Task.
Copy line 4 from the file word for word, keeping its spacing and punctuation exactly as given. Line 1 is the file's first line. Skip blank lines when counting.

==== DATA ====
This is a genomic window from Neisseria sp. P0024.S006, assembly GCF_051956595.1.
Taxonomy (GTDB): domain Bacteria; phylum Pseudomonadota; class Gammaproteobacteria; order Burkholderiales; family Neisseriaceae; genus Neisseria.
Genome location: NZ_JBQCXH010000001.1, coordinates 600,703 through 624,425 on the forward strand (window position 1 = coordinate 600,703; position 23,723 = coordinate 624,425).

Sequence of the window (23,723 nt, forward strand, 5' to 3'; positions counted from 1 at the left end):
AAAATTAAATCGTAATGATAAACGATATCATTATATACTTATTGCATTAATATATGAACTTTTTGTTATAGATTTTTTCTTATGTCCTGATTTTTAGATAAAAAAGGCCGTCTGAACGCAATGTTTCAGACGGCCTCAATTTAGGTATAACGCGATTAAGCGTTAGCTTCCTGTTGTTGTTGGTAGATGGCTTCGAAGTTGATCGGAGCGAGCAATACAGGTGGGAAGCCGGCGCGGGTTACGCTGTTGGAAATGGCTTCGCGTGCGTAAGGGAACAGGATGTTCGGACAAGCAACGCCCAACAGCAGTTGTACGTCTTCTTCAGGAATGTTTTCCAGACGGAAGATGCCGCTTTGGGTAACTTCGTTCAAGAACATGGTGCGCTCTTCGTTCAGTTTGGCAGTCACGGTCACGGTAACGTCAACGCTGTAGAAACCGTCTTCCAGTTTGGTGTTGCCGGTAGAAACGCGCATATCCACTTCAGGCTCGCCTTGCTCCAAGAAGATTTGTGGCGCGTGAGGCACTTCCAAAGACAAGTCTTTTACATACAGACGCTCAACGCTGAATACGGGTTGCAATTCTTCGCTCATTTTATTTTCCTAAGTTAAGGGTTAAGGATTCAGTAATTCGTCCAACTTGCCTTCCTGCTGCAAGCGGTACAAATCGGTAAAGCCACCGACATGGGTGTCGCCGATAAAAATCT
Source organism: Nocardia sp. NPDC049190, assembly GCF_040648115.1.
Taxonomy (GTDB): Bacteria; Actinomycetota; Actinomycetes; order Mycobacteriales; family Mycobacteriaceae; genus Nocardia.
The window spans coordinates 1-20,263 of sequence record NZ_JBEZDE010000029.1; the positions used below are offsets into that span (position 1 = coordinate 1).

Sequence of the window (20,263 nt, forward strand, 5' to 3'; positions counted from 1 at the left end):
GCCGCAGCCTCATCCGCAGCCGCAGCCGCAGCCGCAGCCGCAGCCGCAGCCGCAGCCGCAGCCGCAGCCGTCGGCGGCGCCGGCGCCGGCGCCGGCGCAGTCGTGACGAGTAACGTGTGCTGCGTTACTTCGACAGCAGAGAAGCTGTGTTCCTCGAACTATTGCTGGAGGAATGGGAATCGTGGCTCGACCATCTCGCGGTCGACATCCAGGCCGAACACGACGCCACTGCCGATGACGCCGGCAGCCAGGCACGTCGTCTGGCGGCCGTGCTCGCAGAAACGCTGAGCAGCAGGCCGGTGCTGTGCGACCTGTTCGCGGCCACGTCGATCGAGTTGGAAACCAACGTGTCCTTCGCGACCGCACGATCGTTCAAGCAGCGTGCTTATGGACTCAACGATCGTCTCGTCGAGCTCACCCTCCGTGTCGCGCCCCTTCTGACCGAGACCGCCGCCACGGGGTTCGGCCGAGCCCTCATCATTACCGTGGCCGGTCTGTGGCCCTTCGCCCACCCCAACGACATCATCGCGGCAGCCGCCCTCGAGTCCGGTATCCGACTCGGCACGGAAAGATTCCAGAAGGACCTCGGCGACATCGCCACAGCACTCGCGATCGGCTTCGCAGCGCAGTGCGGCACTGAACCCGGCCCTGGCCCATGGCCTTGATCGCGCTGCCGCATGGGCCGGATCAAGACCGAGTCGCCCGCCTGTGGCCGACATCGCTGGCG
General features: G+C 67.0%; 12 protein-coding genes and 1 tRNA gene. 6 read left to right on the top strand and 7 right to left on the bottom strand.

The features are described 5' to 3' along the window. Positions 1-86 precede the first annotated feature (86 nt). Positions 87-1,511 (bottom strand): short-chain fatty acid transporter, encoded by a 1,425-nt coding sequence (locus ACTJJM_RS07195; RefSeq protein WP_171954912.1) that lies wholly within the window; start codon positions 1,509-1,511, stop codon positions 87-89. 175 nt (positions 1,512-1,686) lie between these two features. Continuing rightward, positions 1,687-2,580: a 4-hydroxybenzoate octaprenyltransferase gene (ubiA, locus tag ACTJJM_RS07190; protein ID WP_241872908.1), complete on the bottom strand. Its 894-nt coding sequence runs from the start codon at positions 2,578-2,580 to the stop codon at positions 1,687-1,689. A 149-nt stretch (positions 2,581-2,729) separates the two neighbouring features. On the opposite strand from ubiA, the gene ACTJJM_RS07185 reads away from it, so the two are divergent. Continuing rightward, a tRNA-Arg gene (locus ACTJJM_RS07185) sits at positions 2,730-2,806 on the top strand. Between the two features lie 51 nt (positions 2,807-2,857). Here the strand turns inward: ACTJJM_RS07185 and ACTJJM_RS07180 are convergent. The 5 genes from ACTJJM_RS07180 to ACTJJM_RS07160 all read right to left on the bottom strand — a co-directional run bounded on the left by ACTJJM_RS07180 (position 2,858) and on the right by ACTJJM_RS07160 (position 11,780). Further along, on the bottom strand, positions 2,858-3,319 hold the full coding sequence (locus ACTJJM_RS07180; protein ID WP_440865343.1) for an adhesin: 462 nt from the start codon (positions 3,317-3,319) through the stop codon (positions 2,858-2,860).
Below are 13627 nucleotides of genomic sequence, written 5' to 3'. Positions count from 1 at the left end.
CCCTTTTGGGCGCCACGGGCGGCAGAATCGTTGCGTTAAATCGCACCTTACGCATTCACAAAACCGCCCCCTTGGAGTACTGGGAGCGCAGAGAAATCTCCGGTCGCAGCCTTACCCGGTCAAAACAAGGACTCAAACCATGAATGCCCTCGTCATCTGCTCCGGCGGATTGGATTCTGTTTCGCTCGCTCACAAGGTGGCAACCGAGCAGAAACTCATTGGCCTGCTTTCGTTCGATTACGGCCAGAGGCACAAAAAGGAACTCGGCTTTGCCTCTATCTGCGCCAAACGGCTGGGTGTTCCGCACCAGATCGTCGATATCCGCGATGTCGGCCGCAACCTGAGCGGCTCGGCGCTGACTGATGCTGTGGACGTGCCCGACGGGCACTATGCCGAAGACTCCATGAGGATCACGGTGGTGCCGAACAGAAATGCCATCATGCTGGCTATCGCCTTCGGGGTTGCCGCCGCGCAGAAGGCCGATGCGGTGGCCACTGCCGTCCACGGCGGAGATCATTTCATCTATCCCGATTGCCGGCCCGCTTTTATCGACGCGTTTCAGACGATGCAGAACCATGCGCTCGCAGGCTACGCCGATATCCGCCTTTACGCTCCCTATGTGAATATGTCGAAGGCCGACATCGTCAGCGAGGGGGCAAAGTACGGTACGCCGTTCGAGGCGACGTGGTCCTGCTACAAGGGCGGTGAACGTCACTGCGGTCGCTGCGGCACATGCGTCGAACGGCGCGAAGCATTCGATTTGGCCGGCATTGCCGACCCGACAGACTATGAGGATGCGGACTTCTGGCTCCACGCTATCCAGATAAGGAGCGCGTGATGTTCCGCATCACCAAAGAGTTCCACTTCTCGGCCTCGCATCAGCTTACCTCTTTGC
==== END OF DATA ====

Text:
Sequence of the window (23,723 nt, forward strand, 5' to 3'; positions counted from 1 at the left end):